- Section order. Manuscripts submitted as Original Articles and Research Reports should be presented in the following order: (i) title page; (ii) abstract and key words; (iii) text; (iv) acknowledgments; (v) references; (vi) supporting information; (vii) figure legends; (viii) tables (each table complete with title and notes); and (ix) figures.
- Endnotes are accepted but should be avoided if possible.
- Spelling should follow Australian conventions and must be consistent throughout the manuscript.
- Abbreviations. In general, terms should not be abbreviated unless they are used repeatedly and the abbreviation is helpful to the reader. Initially use the word(s) in full, followed by the abbreviation in parentheses. Thereafter use the abbreviation only.
- Quotes. Short quotes (less than 30 words) should be indicated by single quotation marks. Longer quotes should be separated as an indented paragraph.
- Units. Report original radiocarbon dates in upper case (BP) and calibrated ages as calBP. Report laboratory number, material dated, calibration system used and any corrections made.
All articles submitted to the journal must comply with these instructions. Failure to do so may result in return of the manuscript and possible delay in publication.
Parts of the manuscript
Abstract and key words
Original Articles must have an abstract of 200 words or fewer that states the purpose, basic procedures, main findings and principal conclusions of the study. Review Articles should have an abstract of 250 words or fewer. The abstract should not contain abbreviations or references.
A maximum of six key words, for the purposes of indexing, should be supplied below the abstract, in alphabetical order.
Tables should be self-contained and complement, but not duplicate, information contained in the text. Number tables consecutively in the text in Arabic numerals. Type each table on a separate page with the legend above. Legends should be concise but comprehensive – the table, legend and footnotes must be understandable without reference to the text. Vertical lines should not be used to separate columns. Column headings should be brief, with units of measurement in parentheses; all abbreviations must be defined in footnotes. Footnote symbols: †, ‡, §, ¶, should be used (in that order) and *, **, *** should be reserved for P-values. Statistical measures such as SD or SEM should be identified in the headings.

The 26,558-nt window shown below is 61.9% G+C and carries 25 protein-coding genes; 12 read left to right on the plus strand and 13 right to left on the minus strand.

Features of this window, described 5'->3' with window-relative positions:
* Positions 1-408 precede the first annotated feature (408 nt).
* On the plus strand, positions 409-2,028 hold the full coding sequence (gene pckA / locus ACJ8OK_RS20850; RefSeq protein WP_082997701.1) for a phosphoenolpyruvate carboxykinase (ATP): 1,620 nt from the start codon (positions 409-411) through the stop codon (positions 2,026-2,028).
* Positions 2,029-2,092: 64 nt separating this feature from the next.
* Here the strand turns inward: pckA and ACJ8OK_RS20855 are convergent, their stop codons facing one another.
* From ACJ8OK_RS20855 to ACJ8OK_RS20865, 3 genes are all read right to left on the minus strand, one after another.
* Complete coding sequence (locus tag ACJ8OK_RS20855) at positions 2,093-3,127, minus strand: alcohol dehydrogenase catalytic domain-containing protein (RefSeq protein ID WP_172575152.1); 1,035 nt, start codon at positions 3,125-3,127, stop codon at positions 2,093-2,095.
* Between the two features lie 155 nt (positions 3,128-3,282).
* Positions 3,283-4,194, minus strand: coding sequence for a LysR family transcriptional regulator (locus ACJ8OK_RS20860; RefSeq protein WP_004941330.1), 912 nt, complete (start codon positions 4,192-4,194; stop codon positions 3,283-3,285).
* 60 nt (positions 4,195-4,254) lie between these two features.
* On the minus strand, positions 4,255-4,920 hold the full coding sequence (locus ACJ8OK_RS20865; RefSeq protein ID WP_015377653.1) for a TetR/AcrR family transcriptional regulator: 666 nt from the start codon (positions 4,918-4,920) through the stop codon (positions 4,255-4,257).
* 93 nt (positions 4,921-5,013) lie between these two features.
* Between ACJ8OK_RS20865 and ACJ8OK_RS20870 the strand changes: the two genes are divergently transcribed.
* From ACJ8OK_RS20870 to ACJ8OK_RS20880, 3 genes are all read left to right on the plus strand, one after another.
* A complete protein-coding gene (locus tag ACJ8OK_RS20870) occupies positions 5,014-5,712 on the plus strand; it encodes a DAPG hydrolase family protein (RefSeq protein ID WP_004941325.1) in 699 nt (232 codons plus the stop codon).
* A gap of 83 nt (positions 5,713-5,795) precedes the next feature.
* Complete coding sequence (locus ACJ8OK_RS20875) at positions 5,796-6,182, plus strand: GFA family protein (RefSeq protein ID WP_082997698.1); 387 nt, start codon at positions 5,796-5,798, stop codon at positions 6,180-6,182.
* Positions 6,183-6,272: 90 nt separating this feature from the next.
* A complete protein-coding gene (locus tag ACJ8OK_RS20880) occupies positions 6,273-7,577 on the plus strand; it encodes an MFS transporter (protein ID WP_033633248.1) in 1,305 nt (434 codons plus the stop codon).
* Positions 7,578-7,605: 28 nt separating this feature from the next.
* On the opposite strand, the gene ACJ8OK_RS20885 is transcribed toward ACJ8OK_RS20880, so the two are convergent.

All illustrations (line drawings and photographs) are classified as figures. Figures should be cited in consecutive order in the text and should not be framed. Each figure should be supplied as a separate file, with the figure number incorporated in the file name. For submission, low-resolution figures saved as .jpg or .bmp files should be uploaded, for ease of transmission during the review process. Upon acceptance of the article, high-resolution figures (at least 300 d.p.i.) saved as .eps or .tif files should be uploaded. JPG or PDF are not accepted. More information about figures is available on Author Services at: http://authorservices.wiley.com/bauthor/digill.asp.
All figures will be published in colour in the online version of the Journal, but only a select number will be printed in colour. Authors should indicate in the covering letter which pictures they wish to print in colour; the Editor will discuss and advise beforehand if any printing charges will apply.
Legends should be concise but comprehensive – the figure and its legend must be understandable without reference to the text. Include definitions of any symbols used and define/explain all abbreviations and units of measurement. Acknowledgment should be made to the source of the figure, if this is not the author.
The source of financial grants and other funding must be acknowledged, including a frank declaration of the authors’ industrial links and affiliations if appropriate. The contribution of colleagues or institutions should also be acknowledged. Personal thanks and thanks to anonymous reviewers are not appropriate.